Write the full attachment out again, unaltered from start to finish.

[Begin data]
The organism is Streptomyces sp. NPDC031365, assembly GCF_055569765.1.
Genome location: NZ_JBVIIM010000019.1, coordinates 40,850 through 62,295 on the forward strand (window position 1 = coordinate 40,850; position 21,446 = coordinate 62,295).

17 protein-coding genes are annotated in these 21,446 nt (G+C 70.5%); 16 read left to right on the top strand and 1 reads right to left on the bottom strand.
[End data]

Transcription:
The organism is Streptomyces sp. NPDC031365, assembly GCF_055569765.1.
Genome location: NZ_JBVIIM010000019.1, coordinates 40,850 through 62,295 on the forward strand (window position 1 = coordinate 40,850; position 21,446 = coordinate 62,295).

17 protein-coding genes are annotated in these 21,446 nt (G+C 70.5%); 16 read left to right on the top strand and 1 reads right to left on the bottom strand.